Information technology, medical technology, smart phones, mortality rates and so much more are, without doubt, getting better – yet I believe the standards of life, in general, are getting worse for the vast majority of the world! As I type this on my laptop in the comfort of my chilled room, @house.of.leaders’ quote glares at me in my face, as I realize 70% of the rest of our Country is withering away in the heat, families trying to get their children a minimal education, so that they can at least read & write, let alone own or use a laptop.
We have a roof over our heads; we wear clean clothes and shoes; have access to daily food, electricity, water, education, transport, medicines, justice … all of which we take for granted. I just have to look out of our car’s window daily to actually see what the rest of our society CANNOT take for granted!
We all have our problems- whether health, mental, physical, work, family. We shouldn’t complain when things don’t always work out for us; because the majority of the world’s population don’t even get a choice of how they can live … they just do!
(Ending Note- coincidentally, a complimentary Tweet by @sudheenkulkarni identifies this deficiency of “compassion” – had both our countries’ governments practiced compassion, I think 50% of these social problems would not exist!)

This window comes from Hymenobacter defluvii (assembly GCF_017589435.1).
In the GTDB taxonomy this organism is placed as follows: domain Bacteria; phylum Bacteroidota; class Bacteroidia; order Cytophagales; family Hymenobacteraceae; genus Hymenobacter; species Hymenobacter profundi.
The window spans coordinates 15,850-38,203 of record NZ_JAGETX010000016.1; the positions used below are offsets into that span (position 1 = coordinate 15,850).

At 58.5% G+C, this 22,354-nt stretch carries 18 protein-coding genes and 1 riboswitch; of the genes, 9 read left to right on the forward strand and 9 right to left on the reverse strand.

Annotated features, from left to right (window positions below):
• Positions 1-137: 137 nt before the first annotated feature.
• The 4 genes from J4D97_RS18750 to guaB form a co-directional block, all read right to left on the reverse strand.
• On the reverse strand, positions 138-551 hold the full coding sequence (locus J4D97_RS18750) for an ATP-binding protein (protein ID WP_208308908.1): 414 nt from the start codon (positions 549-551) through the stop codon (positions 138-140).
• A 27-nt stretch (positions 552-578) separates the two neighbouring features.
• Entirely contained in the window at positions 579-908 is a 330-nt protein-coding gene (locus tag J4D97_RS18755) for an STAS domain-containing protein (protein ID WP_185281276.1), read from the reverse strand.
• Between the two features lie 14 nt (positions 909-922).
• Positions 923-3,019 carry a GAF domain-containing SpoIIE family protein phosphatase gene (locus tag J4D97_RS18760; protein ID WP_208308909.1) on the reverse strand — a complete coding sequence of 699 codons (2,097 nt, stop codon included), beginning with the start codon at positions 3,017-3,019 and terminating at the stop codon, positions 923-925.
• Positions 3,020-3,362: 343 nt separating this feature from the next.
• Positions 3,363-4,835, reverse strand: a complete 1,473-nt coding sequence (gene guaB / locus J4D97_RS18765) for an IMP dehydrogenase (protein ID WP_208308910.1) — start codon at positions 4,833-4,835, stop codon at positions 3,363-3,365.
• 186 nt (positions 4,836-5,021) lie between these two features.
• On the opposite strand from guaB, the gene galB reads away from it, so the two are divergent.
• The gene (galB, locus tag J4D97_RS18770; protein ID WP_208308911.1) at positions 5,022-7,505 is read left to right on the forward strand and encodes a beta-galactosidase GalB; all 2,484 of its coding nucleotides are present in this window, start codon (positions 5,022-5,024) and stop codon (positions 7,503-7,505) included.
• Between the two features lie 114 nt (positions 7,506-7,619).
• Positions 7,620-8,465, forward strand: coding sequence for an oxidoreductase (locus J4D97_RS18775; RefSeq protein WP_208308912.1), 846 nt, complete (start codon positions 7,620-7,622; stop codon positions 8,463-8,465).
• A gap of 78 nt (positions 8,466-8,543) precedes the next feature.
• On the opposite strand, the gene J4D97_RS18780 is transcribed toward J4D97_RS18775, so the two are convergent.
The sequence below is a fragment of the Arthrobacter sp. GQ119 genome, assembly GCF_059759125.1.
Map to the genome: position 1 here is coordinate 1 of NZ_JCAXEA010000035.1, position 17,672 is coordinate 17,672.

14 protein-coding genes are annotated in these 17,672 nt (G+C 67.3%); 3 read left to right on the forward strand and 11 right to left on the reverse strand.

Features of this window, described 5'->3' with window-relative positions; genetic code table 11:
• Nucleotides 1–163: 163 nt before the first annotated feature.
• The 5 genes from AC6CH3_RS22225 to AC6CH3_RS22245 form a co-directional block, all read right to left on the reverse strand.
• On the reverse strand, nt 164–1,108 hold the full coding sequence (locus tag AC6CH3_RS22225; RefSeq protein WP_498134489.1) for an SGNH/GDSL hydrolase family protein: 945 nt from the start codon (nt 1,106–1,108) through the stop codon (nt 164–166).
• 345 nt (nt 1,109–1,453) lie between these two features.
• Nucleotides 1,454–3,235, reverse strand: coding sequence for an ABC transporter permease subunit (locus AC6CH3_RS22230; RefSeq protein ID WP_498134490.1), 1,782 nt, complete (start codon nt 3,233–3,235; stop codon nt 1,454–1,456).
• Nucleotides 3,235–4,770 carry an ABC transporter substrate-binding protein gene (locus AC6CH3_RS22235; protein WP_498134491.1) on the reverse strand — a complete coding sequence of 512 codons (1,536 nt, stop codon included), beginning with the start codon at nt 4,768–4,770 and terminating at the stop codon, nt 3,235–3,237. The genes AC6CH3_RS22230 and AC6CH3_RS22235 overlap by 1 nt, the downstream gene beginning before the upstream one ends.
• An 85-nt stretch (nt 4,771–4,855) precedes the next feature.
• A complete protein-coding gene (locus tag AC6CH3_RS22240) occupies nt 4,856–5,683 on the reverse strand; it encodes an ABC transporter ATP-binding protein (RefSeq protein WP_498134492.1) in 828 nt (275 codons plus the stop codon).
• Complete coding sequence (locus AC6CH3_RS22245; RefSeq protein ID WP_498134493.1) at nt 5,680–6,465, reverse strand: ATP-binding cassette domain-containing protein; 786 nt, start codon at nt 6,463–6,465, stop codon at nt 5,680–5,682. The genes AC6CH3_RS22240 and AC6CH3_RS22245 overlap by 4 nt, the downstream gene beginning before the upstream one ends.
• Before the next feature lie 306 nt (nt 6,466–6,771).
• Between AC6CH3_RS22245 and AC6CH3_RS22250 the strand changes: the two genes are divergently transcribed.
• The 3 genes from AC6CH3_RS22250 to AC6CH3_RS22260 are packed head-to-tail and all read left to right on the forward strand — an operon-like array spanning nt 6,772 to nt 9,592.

As a parent, you should be your child’s friend; but, can you be their “BEST” friend? Should you be?
At the very heart of this question is the quote mentioned above- and in my opinion to raise your children well you cannot be their BEST FRIEND. You can be close friends. To be a good kid entails us, as parents, TO BE PARENTS. How can we correct our child if we are their best friend? How can we teach, encourage, feed, advice, “tell”, scold or do so many other things which, as a parent, you can do but as a best friend you cannot or may not be able to?
Practically speaking, even between friends it’s difficult (though not impossible), to correct your best friend– however, as a parent you don’t have that worry.
However, if you are your child’s best friend & vice-versa, won’t you spoil them to maintain that friendship level? Would you be able to say something they are not prepared to hear? Won’t you ‘let things ride’, which actually should have been corrected?
Can you actually raise your child to be a good kid yet maintain a “best friend” relationship?
We are an inquisitive nation and by extension an inquisitive people 😊!
Politically, we just cannot stop poking our [long] noses into others’ affairs … and more than that, commenting on the same. We are ‘holier than thou’!
Locally, we must be part of the crowd – we just cannot mind our own business.
Socially, not only must we ‘keep up with the Joneses’ but we must comment on “them”, their life, clothes, dogs, cats and anything else we are inquisitive enough to bitch about.
We’ll stop to see an accident; we’ll mill around the affected; we’ll give our comments on who was right or wrong without even knowing anything about the incident; we’ll even pronounce judgement – all along with no relationship to affected parties concerned. All because our voice must be heard above the din of another 50 onlookers with exactly the same purpose in mind 😊!